Healthcare Disparities: Rural Appalachia’s Higher Cancer Death Rates

Appalachia's healthcare disparities are partly because of a lack of access to healthcare providers.
Appalachia’s healthcare disparities results from a lack of access to healthcare providers.

Rural Appalachia used to have the lowest cancer death rate in the country. But since the late 1960s, cancer incidence has decreased throughout the rest of the U.S. and increased in Appalachia. That’s left Appalachia on the opposite end of the scale — with the highest cancer death rates in the country.

These statistics from a news release tell more of the story. UVA researchers found:

  • From 2007-11, cancer death rates were 14.7 percent higher in the rural Appalachian counties in Virginia than in non-Appalachian urban areas in the rest of the U.S.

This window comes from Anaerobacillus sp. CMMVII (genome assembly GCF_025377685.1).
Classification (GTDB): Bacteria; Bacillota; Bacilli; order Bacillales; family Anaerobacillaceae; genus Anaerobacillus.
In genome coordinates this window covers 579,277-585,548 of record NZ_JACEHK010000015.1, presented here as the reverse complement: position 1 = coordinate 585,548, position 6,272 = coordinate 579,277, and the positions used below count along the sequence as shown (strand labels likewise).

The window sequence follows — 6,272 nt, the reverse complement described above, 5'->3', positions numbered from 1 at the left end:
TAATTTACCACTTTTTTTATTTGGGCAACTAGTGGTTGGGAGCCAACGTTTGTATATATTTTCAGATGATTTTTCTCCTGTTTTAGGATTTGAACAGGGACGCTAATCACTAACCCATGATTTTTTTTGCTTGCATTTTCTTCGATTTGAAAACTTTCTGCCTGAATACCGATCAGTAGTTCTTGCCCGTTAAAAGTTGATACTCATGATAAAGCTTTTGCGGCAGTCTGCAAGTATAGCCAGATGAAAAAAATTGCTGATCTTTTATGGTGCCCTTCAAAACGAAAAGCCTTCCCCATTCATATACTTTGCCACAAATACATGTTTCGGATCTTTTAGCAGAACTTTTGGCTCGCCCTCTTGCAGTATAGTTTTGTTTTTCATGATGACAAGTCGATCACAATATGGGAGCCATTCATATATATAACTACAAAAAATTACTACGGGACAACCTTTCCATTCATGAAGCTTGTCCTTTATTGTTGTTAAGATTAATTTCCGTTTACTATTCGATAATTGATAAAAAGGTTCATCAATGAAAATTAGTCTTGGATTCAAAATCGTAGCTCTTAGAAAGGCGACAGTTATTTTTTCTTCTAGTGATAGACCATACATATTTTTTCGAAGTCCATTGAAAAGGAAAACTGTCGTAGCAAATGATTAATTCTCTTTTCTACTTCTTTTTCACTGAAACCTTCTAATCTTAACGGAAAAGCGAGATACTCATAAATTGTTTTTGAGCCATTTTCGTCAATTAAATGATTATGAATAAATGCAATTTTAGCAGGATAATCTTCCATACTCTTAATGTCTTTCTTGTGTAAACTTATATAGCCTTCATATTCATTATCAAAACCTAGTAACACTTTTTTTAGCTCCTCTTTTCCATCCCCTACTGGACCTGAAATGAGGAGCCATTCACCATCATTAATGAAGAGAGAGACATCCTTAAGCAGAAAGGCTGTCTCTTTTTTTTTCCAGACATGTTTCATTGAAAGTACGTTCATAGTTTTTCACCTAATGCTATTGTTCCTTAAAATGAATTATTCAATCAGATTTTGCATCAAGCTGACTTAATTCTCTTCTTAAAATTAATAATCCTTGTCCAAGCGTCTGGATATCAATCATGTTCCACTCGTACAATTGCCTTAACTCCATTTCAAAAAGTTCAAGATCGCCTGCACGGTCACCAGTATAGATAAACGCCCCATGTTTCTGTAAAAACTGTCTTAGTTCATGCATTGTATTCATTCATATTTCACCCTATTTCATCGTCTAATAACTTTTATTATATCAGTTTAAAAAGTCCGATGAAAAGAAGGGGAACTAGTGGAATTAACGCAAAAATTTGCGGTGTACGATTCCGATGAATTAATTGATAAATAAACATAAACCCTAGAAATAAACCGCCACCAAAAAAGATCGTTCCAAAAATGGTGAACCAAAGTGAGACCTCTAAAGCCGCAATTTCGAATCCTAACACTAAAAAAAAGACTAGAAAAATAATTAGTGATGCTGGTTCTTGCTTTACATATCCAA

• In the rural Appalachian parts of Kentucky, mortality rates were 36 percent higher during that time frame.

Healthcare Disparities in Appalachia

Researcher Nengliang (Aaron) Yao, PhD, of the School of Medicine and the UVA Cancer Center, says the disparities begin with prevention and screening. “When we talk about healthcare access … they are really far away from a lot of comprehensive cancer centers. So, they don’t get as much screening as other people do, and when they get cancer, they don’t get same quality of cancer treatments or new treatments.”

In this week’s podcast, Yao goes into more detail about Appalachia’s cancer crisis.

Listen to the podcast:

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